Cilicia

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Ci·li·cia

 (sĭ-lĭsh′ə)
An ancient region of southeast Asia Minor along the Mediterranean Sea south of the Taurus Mountains. The area was conquered by Alexander the Great and later became part of the Roman Empire. It was the site of an independent Armenian state from 1080 to 1375.

Ci·li′cian adj. & n.
American Heritage® Dictionary of the English Language, Fifth Edition. Copyright © 2016 by Houghton Mifflin Harcourt Publishing Company. Published by Houghton Mifflin Harcourt Publishing Company. All rights reserved.

Cilicia

(sɪˈlɪʃɪə)
n
(Placename) an ancient region and former kingdom of SE Asia Minor, between the Taurus Mountains and the Mediterranean: corresponds to the region around present-day Adana
Collins English Dictionary – Complete and Unabridged, 12th Edition 2014 © HarperCollins Publishers 1991, 1994, 1998, 2000, 2003, 2006, 2007, 2009, 2011, 2014

Ci•li•cia

(sɪˈlɪʃ ə)

n.
an ancient country in SE Asia Minor: at one time a Roman province.
Ci•li′cian, adj., n.
Random House Kernerman Webster's College Dictionary, © 2010 K Dictionaries Ltd. Copyright 2005, 1997, 1991 by Random House, Inc. All rights reserved.
References in classic literature ?
Placus, and was king of the Cilicians. His daughter had married Hector, and now came to meet him with a nurse who carried his little child in her bosom--a mere babe.
This area was the base of the Luwians in the Levant and guarded the flank of the Cilicians, centered by the 9th century BC in and around Tarsus and Karatepe.
from the Cilicians (...) and the word 'to play the Cilician to one, to cheat'] Cf.
He admitted some into the small towns of the Cilicians in Anatolia, and others he planted in the city of the Solians, also in Anatolia; to the majority he granted land in the ancient Greek province of Achaea to call their own and cultivate.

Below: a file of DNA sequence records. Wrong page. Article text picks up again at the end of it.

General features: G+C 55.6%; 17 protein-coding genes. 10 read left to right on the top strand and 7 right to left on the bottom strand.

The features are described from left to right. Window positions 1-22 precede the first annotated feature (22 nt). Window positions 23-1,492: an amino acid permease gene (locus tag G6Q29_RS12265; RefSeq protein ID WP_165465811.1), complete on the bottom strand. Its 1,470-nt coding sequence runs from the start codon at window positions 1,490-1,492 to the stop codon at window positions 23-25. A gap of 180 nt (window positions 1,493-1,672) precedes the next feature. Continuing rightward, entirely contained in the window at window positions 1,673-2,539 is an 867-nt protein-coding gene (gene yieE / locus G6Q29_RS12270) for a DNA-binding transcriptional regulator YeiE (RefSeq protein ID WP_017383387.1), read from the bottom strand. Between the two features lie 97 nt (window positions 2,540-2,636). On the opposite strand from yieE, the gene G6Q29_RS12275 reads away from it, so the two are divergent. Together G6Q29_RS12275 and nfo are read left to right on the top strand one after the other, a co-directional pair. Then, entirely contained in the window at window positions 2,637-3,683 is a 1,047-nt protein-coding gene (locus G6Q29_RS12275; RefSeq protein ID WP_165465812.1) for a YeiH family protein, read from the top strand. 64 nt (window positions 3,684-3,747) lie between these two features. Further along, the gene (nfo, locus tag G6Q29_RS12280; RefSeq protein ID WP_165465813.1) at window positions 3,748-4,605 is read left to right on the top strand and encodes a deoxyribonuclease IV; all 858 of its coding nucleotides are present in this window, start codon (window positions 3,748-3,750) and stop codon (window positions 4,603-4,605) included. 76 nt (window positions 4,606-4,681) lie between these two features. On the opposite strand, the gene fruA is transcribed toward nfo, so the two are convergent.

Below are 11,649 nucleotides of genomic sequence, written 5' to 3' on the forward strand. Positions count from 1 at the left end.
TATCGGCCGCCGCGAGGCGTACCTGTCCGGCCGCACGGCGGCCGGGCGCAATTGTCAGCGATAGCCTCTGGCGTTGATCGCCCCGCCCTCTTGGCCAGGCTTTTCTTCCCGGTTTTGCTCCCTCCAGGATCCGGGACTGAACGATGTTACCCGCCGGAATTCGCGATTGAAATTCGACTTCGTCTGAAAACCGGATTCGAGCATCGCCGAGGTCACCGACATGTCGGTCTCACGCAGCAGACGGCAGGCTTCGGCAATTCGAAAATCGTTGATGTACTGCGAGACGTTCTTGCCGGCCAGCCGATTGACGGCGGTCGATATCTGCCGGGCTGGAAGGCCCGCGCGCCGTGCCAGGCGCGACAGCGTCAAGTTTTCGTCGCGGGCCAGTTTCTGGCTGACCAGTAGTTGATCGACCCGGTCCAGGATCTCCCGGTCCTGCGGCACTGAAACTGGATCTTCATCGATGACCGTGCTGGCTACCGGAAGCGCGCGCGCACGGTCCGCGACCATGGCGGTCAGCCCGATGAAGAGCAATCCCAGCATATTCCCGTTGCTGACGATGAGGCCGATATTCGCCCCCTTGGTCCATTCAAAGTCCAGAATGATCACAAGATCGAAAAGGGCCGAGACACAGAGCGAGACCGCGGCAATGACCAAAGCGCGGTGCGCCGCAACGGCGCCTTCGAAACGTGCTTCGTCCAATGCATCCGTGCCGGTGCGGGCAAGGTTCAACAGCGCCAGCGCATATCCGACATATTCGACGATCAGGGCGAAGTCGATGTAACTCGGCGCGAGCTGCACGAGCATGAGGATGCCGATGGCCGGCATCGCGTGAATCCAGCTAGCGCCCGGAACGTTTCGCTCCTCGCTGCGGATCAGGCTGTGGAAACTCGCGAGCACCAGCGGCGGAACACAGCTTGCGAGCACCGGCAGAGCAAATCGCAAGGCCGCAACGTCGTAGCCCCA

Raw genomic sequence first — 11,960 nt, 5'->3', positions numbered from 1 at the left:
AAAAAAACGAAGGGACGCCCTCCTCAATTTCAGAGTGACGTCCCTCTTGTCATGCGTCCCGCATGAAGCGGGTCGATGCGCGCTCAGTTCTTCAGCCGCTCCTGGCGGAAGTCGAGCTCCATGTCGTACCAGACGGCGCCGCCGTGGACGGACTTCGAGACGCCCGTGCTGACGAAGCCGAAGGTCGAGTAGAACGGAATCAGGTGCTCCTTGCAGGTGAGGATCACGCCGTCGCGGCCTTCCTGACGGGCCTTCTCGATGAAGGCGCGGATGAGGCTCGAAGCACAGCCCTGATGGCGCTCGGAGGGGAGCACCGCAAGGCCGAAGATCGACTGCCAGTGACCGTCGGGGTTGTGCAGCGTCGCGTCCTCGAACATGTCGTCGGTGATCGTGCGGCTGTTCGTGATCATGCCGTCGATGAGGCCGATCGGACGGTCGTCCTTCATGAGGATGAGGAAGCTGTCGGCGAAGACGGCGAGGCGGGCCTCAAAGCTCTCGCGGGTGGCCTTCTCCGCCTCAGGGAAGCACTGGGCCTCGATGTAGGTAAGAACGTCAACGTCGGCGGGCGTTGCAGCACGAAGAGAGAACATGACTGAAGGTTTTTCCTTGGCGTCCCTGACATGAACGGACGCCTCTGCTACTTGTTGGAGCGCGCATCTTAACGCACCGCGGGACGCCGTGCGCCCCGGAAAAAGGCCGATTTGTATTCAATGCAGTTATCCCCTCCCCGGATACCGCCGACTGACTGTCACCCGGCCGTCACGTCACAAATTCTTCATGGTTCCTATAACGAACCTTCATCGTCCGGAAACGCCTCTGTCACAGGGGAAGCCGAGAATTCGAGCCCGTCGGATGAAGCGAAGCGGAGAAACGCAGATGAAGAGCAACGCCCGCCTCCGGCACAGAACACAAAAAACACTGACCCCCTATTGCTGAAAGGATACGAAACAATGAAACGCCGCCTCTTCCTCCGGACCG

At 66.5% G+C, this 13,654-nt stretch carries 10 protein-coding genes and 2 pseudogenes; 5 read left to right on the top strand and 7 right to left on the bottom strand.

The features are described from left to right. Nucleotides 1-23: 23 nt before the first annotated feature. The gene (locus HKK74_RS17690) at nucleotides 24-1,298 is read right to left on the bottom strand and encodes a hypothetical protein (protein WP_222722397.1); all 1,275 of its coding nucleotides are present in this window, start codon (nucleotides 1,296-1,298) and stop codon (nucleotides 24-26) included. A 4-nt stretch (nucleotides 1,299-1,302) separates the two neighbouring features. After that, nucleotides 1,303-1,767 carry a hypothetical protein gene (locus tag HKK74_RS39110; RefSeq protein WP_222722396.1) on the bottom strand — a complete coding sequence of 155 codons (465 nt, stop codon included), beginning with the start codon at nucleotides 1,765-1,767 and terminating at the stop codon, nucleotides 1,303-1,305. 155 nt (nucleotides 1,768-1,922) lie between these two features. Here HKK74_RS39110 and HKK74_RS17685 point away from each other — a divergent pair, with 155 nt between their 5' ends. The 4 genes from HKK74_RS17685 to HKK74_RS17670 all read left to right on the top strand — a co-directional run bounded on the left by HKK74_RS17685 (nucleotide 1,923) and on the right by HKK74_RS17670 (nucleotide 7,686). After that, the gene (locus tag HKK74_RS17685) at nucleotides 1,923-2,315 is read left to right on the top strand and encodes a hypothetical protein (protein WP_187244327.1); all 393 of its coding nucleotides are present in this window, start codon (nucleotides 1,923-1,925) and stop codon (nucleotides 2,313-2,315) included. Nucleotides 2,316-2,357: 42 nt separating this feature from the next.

For indeed brilliant Achilles killed my father, and he utterly sacked the well-inhabited city of the Cilicians, high-gated Thebe.
The scale of the mortality and the form which it took persuaded those who lived, weeping and lamenting, through the bitter events of 1346 to 1348--the Chinese, Indians, Persians, Medes, Kurds, Armenians, Cilicians, Georgians, Mesopotamians, Nubians, Ethiopians, Turks, Egyptians, Arabs, Saracens and Greeks (for almost all the East has been affected)--that the last judgement had come.
The Cilicians had acquired a reputation for piracy since they were recruited as allies in the 140s BC by Diodotus Tryphon, a pretender to the Syrian throne.
We may reckon that on the second evening when the Greeks in their raid disabled some Cilician ships, the Cilicians were on patrol duty.
In addition to deductions from the contexts of the four phrases and the criticisms of his opponents elsewhere, we must now consider recent claims about Paul's knowledge of Roman law and, secondly, consider the opinion, widely held in the ancient Near East, that Cilicians were dishonest, a slur that Paul from Tarsus in Cilicia had to live down.
In addition, the southern coastal peoples of Asia Minor from the Lycians to the Cilicians, as well as the Syrians and Phoenicians, purportedly joined the rebellion.